Comedian, Hollywood star, former addict and rising revolutionary activist, Russell Brand is striking to look at.
He has an intense stare which can be quite intimidating, especially when he starts to talk about the need for revolution using long, complicated sentences, filled with long, complicated words.
He’s been drug-free for almost 12 years and has an aura of calm, which he says is partly to do with meditation and partly efficiency and circumstance.
“Every year’s a landmark for me,” he says. “Every December 13, I remember waking up in my flat having been up all night on crack and heroin, missing my train and then fare-dodging and being picked up by Chip Somers (founder of drug and alcohol charity Focus 12), him giving me a cuddle and then going into treatment.
“A regular and daily part of my recovery is to spend time with people with addiction issues.
“You feel grounded and connected and it’s the most important part of my life.”
So has the manic, supercharged Brand gone forever?
“There are still situations in my life that require an explosion, but I’m more discerning about what situations require it. Before, I just thought every situation required it.”
The comedian, Hollywood actor, eco-warrior, former addict of drugs, booze and sex, broadcaster, writer of bestselling My Booky Wook memoirs and political activist has never sat still long enough to be pigeonholed.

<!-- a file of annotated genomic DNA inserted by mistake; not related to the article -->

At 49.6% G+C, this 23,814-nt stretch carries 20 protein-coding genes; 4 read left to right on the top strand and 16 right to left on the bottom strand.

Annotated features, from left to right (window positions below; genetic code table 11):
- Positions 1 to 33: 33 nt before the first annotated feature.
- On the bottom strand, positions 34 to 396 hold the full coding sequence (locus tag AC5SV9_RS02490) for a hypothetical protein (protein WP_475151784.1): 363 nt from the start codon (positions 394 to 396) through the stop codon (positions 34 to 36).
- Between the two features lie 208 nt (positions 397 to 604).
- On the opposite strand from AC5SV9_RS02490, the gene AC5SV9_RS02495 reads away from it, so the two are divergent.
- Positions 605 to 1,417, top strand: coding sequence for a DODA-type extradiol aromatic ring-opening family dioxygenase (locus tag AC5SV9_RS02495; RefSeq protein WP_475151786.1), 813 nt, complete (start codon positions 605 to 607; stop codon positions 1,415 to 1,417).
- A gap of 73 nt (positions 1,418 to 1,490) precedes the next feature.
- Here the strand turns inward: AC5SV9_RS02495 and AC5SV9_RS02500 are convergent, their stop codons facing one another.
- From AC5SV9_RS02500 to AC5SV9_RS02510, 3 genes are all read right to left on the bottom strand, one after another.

He has now morphed into a children’s author, having penned his version of The Pied Piper Of Hamelin, a cruder, ruder read than the original, in which the adults and the children - and the rats - are all as vile as each other, apart from one child.
“Someone told me, ‘Forget the adults, they’re all doomed, if you want to change the world you’ve got to influence young minds’,” he says of his move into young fiction.
“Also, I have a very comfortable and natural rapport with young children.
“I’ve not really had much access to children. I love kids and when I was a child I felt a bit lost and lonely, and I like the idea of being able to reach into that place of desolation and offer something hopeful and optimistic to children.”
He would like to have children himself, he continues.
“I don’t know if I want to settle down though, but I certainly would like loads of children.”
Russell Brand’s Trickster Tales: The Pied Piper Of Hamelin is published by Canongate, priced £10.